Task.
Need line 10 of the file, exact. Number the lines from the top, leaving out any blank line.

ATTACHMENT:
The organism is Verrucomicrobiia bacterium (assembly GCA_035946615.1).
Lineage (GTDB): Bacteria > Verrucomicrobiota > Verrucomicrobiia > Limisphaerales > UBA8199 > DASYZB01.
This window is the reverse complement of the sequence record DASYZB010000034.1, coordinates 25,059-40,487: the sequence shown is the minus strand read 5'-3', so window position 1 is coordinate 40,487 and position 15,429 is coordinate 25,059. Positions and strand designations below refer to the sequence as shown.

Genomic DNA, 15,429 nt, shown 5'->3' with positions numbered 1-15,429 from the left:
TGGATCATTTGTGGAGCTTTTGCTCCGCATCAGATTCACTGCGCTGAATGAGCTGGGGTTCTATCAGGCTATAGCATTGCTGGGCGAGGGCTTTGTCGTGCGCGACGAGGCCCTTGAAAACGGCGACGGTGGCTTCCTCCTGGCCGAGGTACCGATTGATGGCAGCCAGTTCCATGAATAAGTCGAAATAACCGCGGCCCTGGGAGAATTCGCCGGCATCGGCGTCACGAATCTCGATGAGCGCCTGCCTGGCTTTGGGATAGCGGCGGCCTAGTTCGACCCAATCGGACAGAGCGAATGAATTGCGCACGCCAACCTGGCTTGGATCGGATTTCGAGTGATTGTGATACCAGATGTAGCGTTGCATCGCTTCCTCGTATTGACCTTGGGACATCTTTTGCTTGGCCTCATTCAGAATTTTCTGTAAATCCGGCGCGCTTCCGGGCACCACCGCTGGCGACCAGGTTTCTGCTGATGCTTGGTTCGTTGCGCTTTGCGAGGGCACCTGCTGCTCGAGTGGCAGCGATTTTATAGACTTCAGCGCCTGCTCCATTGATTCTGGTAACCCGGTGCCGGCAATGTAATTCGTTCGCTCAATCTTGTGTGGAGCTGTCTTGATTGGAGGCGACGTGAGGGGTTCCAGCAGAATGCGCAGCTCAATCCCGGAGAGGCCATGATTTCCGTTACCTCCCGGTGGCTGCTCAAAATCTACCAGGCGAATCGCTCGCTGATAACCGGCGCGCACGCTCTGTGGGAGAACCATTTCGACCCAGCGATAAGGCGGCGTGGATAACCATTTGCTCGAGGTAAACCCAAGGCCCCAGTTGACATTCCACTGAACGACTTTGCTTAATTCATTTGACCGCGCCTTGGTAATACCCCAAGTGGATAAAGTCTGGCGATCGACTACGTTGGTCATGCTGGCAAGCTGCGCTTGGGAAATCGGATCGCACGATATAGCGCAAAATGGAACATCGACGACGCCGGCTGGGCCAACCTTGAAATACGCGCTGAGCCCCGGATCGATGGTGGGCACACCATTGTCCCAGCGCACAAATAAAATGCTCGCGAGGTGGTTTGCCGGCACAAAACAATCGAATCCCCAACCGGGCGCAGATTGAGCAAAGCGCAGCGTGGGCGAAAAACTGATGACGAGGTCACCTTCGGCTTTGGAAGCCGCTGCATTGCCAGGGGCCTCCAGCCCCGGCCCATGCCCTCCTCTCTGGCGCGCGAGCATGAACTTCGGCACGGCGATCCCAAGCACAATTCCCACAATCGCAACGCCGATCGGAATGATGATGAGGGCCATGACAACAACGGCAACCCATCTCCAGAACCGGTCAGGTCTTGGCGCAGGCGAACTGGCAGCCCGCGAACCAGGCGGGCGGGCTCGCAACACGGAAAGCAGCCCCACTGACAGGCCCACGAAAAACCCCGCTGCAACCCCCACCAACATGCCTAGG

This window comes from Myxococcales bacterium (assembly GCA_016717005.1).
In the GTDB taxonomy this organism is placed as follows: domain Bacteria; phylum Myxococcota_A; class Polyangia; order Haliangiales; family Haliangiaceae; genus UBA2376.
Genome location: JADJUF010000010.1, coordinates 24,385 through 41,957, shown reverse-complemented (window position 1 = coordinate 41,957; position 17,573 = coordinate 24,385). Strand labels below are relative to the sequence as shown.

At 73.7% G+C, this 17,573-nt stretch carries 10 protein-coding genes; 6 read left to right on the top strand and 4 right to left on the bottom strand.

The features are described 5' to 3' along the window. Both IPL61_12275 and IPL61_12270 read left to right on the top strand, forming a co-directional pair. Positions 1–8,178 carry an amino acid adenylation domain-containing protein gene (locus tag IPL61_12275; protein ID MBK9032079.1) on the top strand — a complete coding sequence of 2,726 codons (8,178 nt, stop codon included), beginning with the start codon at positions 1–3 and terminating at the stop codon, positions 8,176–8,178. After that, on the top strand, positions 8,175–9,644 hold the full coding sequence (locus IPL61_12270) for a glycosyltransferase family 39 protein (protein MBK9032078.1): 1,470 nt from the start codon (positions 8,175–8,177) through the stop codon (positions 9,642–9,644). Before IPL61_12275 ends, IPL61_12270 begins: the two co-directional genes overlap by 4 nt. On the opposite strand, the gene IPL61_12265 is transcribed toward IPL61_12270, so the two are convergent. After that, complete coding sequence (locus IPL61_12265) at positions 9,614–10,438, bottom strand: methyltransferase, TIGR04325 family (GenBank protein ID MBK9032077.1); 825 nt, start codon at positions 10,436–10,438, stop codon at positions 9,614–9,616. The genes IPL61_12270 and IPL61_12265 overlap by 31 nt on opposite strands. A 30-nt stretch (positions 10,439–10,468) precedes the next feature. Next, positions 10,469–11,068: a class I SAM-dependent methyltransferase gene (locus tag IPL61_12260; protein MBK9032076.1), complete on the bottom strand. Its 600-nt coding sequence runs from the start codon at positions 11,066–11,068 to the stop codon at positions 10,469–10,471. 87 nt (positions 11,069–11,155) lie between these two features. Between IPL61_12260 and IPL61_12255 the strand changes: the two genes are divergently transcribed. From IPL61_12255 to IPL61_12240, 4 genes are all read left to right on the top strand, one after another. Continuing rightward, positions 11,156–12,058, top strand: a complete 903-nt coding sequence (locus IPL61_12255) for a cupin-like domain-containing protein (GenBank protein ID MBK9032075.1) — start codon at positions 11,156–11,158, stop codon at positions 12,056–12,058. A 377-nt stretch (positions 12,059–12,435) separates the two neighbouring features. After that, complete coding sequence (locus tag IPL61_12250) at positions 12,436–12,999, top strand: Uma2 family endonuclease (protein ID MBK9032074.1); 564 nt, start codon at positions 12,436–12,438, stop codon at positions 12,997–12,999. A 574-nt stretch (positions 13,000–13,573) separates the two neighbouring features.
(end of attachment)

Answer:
The features are described 5' to 3' along the window. Both IPL61_12275 and IPL61_12270 read left to right on the top strand, forming a co-directional pair. Positions 1–8,178 carry an amino acid adenylation domain-containing protein gene (locus tag IPL61_12275; protein ID MBK9032079.1) on the top strand — a complete coding sequence of 2,726 codons (8,178 nt, stop codon included), beginning with the start codon at positions 1–3 and terminating at the stop codon, positions 8,176–8,178. After that, on the top strand, positions 8,175–9,644 hold the full coding sequence (locus IPL61_12270) for a glycosyltransferase family 39 protein (protein MBK9032078.1): 1,470 nt from the start codon (positions 8,175–8,177) through the stop codon (positions 9,642–9,644). Before IPL61_12275 ends, IPL61_12270 begins: the two co-directional genes overlap by 4 nt. On the opposite strand, the gene IPL61_12265 is transcribed toward IPL61_12270, so the two are convergent. After that, complete coding sequence (locus IPL61_12265) at positions 9,614–10,438, bottom strand: methyltransferase, TIGR04325 family (GenBank protein ID MBK9032077.1); 825 nt, start codon at positions 10,436–10,438, stop codon at positions 9,614–9,616. The genes IPL61_12270 and IPL61_12265 overlap by 31 nt on opposite strands. A 30-nt stretch (positions 10,439–10,468) precedes the next feature. Next, positions 10,469–11,068: a class I SAM-dependent methyltransferase gene (locus tag IPL61_12260; protein MBK9032076.1), complete on the bottom strand. Its 600-nt coding sequence runs from the start codon at positions 11,066–11,068 to the stop codon at positions 10,469–10,471. 87 nt (positions 11,069–11,155) lie between these two features. Between IPL61_12260 and IPL61_12255 the strand changes: the two genes are divergently transcribed. From IPL61_12255 to IPL61_12240, 4 genes are all read left to right on the top strand, one after another. Continuing rightward, positions 11,156–12,058, top strand: a complete 903-nt coding sequence (locus IPL61_12255) for a cupin-like domain-containing protein (GenBank protein ID MBK9032075.1) — start codon at positions 11,156–11,158, stop codon at positions 12,056–12,058. A 377-nt stretch (positions 12,059–12,435) separates the two neighbouring features. After that, complete coding sequence (locus tag IPL61_12250) at positions 12,436–12,999, top strand: Uma2 family endonuclease (protein ID MBK9032074.1); 564 nt, start codon at positions 12,436–12,438, stop codon at positions 12,997–12,999. A 574-nt stretch (positions 13,000–13,573) separates the two neighbouring features.